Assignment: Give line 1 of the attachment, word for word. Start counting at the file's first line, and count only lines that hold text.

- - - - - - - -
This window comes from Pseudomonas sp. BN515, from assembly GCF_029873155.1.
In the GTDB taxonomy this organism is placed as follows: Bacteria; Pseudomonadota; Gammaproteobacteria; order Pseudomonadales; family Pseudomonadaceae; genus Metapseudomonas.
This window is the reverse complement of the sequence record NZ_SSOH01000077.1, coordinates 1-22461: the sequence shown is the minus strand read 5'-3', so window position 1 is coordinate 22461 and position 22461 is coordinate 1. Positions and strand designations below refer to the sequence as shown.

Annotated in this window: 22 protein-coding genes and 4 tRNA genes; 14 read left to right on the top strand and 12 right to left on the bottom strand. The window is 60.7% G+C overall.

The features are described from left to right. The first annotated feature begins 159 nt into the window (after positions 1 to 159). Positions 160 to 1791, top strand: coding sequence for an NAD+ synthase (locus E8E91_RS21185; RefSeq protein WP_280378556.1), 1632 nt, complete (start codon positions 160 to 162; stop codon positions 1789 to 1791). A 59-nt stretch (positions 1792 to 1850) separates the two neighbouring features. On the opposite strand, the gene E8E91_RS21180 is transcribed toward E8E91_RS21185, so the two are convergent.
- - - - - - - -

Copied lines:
This window comes from Pseudomonas sp. BN515, from assembly GCF_029873155.1.